Alfred V. Aho is the Lawrence Gussman Professor in the Department of Computer Science at Columbia University. He served as Chair of the department from 1995 to 1997, and again in the spring of 2003.

Professor Aho has a B.A.Sc in Engineering Physics from the University of Toronto and a Ph.D. in Electrical Engineering/Computer Science from Princeton University.

Professor Aho won the Great Teacher Award for 2003 from the Society of Columbia Graduates. In 2014 he was again recognized for teaching excellence by winning the Distinguished Faculty Teaching Award from the Columbia Engineering Alumni Association.

Professor Aho has received the IEEE John von Neumann Medal and is a Member of the U.S. National Academy of Engineering and of the American Academy of Arts and Sciences. He is a Fellow of the Royal Society of Canada. He shared the 2017 C&C prize with John Hopcroft and Jeff Ullman. He has received honorary doctorates from the Universities of Helsinki, Toronto and Waterloo, and is a Fellow of the American Association for the Advancement of Science, ACM, Bell Labs, and IEEE.

Professor Aho is well known for his many papers and books on algorithms and data structures, programming languages, compilers, and the foundations of computer science. His book coauthors include John Hopcroft, Brian Kernighan, Monica Lam, Ravi Sethi, Jeff Ullman, and Peter Weinberger.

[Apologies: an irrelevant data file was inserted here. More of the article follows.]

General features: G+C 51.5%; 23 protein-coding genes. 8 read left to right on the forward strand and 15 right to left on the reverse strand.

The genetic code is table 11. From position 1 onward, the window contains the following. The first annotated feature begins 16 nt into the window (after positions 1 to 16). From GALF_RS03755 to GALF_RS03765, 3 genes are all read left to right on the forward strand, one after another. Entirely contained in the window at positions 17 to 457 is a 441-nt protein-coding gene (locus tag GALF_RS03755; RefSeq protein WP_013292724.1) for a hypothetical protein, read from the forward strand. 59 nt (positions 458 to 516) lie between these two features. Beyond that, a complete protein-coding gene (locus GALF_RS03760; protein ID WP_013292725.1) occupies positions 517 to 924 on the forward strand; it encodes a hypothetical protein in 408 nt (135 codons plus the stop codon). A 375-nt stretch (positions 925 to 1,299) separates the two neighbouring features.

Professor Aho is the "A" in AWK, a widely used pattern-matching language; "W" is Peter Weinberger and "K" is Brian Kernighan. (Think of AWK as the predecessor of perl.) He also wrote the initial versions of the string pattern-matching utilities egrep and fgrep that are a part of UNIX; fgrep was the first widely used implementation of what is now called the Aho-Corasick algorithm.

Professor Aho's current research interests include programming languages, compilers, algorithms, software engineering, and quantum computation.

Professor Aho has served as Chair of the Computer Science and Engineering Section of the National Academy of Engineering, as Chair of ACM's Special Interest Group on Algorithms and Computability Theory, and twice as Chair of the Advisory Committee for the National Science Foundation's Computer and Information Science and Engineering Directorate.

Prior to his current position at Columbia, Professor Aho was Vice President of the Computing Sciences Research Center at Bell Labs, the lab that invented UNIX, C and C++. He was previously a member of technical staff, a department head, and the director of this center. Professor Aho also served as General Manager of the Information Sciences and Technologies Research Laboratory at Bellcore (now Telcordia).

Professor Aho plays bridge, golf, and the violin in a string quartet.